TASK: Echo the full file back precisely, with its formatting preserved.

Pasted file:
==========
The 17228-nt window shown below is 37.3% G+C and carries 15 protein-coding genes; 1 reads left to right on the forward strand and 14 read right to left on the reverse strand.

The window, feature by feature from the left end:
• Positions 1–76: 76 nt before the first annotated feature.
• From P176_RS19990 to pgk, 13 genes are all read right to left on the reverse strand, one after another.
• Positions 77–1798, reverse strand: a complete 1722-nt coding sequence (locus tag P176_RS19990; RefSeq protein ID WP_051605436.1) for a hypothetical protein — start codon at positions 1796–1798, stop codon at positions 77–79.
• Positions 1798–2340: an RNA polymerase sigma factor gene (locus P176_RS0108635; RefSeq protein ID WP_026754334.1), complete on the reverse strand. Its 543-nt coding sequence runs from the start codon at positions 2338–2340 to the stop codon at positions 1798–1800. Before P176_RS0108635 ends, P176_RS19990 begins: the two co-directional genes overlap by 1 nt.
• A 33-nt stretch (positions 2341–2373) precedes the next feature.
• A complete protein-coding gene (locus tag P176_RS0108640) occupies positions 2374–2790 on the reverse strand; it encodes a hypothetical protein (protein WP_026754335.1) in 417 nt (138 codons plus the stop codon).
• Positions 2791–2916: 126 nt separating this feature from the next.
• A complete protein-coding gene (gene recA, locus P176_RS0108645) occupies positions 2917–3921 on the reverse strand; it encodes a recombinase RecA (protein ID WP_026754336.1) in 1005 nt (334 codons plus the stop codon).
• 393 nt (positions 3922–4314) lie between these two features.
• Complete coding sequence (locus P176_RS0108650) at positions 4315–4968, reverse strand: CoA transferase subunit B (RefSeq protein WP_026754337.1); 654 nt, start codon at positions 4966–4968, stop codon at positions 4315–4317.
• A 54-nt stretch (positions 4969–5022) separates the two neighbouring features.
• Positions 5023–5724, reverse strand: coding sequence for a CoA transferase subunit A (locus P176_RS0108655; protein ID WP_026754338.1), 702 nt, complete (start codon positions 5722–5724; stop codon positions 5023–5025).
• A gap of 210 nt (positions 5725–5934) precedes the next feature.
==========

The 17228-nt window shown below is 37.3% G+C and carries 15 protein-coding genes; 1 reads left to right on the forward strand and 14 read right to left on the reverse strand.

The window, feature by feature from the left end:
• Positions 1–76: 76 nt before the first annotated feature.
• From P176_RS19990 to pgk, 13 genes are all read right to left on the reverse strand, one after another.
• Positions 77–1798, reverse strand: a complete 1722-nt coding sequence (locus tag P176_RS19990; RefSeq protein ID WP_051605436.1) for a hypothetical protein — start codon at positions 1796–1798, stop codon at positions 77–79.
• Positions 1798–2340: an RNA polymerase sigma factor gene (locus P176_RS0108635; RefSeq protein ID WP_026754334.1), complete on the reverse strand. Its 543-nt coding sequence runs from the start codon at positions 2338–2340 to the stop codon at positions 1798–1800. Before P176_RS0108635 ends, P176_RS19990 begins: the two co-directional genes overlap by 1 nt.
• A 33-nt stretch (positions 2341–2373) precedes the next feature.
• A complete protein-coding gene (locus tag P176_RS0108640) occupies positions 2374–2790 on the reverse strand; it encodes a hypothetical protein (protein WP_026754335.1) in 417 nt (138 codons plus the stop codon).
• Positions 2791–2916: 126 nt separating this feature from the next.
• A complete protein-coding gene (gene recA, locus P176_RS0108645) occupies positions 2917–3921 on the reverse strand; it encodes a recombinase RecA (protein ID WP_026754336.1) in 1005 nt (334 codons plus the stop codon).
• 393 nt (positions 3922–4314) lie between these two features.
• Complete coding sequence (locus P176_RS0108650) at positions 4315–4968, reverse strand: CoA transferase subunit B (RefSeq protein WP_026754337.1); 654 nt, start codon at positions 4966–4968, stop codon at positions 4315–4317.
• A 54-nt stretch (positions 4969–5022) separates the two neighbouring features.
• Positions 5023–5724, reverse strand: coding sequence for a CoA transferase subunit A (locus P176_RS0108655; protein ID WP_026754338.1), 702 nt, complete (start codon positions 5722–5724; stop codon positions 5023–5025).
• A gap of 210 nt (positions 5725–5934) precedes the next feature.